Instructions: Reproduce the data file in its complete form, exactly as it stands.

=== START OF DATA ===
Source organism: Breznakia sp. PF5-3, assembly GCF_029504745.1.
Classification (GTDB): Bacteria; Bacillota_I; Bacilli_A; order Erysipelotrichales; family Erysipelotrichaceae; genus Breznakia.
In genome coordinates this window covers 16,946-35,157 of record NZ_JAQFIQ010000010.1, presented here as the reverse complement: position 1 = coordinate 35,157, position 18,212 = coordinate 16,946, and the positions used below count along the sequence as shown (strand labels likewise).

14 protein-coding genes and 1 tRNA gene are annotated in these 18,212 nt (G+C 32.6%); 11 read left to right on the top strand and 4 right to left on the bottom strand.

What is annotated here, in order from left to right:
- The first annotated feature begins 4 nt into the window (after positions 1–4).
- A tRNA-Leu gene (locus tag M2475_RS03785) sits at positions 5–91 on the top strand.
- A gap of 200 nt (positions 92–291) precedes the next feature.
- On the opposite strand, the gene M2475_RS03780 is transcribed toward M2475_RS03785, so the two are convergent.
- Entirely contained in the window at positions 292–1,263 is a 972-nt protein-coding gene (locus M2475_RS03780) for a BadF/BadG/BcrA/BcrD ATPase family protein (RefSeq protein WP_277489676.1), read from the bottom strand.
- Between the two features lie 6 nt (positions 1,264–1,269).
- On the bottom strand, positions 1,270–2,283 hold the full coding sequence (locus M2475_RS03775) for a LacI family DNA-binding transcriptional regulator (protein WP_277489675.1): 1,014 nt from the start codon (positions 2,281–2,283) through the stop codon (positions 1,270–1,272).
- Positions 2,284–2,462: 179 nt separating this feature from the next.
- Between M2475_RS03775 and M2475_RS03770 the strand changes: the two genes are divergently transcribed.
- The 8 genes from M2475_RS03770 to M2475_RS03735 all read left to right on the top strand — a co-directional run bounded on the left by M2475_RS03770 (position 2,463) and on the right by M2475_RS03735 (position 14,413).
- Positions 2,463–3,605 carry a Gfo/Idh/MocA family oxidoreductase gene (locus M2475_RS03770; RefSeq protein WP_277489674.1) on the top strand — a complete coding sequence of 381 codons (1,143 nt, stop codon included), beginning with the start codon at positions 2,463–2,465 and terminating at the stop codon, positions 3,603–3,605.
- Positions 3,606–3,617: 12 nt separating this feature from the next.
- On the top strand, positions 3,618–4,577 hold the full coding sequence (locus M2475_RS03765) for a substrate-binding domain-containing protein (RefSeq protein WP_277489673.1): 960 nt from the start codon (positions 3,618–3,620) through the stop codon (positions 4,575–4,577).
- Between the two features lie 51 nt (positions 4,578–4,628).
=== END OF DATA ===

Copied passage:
Source organism: Breznakia sp. PF5-3, assembly GCF_029504745.1.
Classification (GTDB): Bacteria; Bacillota_I; Bacilli_A; order Erysipelotrichales; family Erysipelotrichaceae; genus Breznakia.
In genome coordinates this window covers 16,946-35,157 of record NZ_JAQFIQ010000010.1, presented here as the reverse complement: position 1 = coordinate 35,157, position 18,212 = coordinate 16,946, and the positions used below count along the sequence as shown (strand labels likewise).

14 protein-coding genes and 1 tRNA gene are annotated in these 18,212 nt (G+C 32.6%); 11 read left to right on the top strand and 4 right to left on the bottom strand.

What is annotated here, in order from left to right:
- The first annotated feature begins 4 nt into the window (after positions 1–4).
- A tRNA-Leu gene (locus tag M2475_RS03785) sits at positions 5–91 on the top strand.
- A gap of 200 nt (positions 92–291) precedes the next feature.
- On the opposite strand, the gene M2475_RS03780 is transcribed toward M2475_RS03785, so the two are convergent.
- Entirely contained in the window at positions 292–1,263 is a 972-nt protein-coding gene (locus M2475_RS03780) for a BadF/BadG/BcrA/BcrD ATPase family protein (RefSeq protein WP_277489676.1), read from the bottom strand.
- Between the two features lie 6 nt (positions 1,264–1,269).
- On the bottom strand, positions 1,270–2,283 hold the full coding sequence (locus M2475_RS03775) for a LacI family DNA-binding transcriptional regulator (protein WP_277489675.1): 1,014 nt from the start codon (positions 2,281–2,283) through the stop codon (positions 1,270–1,272).
- Positions 2,284–2,462: 179 nt separating this feature from the next.
- Between M2475_RS03775 and M2475_RS03770 the strand changes: the two genes are divergently transcribed.
- The 8 genes from M2475_RS03770 to M2475_RS03735 all read left to right on the top strand — a co-directional run bounded on the left by M2475_RS03770 (position 2,463) and on the right by M2475_RS03735 (position 14,413).
- Positions 2,463–3,605 carry a Gfo/Idh/MocA family oxidoreductase gene (locus M2475_RS03770; RefSeq protein WP_277489674.1) on the top strand — a complete coding sequence of 381 codons (1,143 nt, stop codon included), beginning with the start codon at positions 2,463–2,465 and terminating at the stop codon, positions 3,603–3,605.
- Positions 3,606–3,617: 12 nt separating this feature from the next.
- On the top strand, positions 3,618–4,577 hold the full coding sequence (locus M2475_RS03765) for a substrate-binding domain-containing protein (RefSeq protein WP_277489673.1): 960 nt from the start codon (positions 3,618–3,620) through the stop codon (positions 4,575–4,577).
- Between the two features lie 51 nt (positions 4,578–4,628).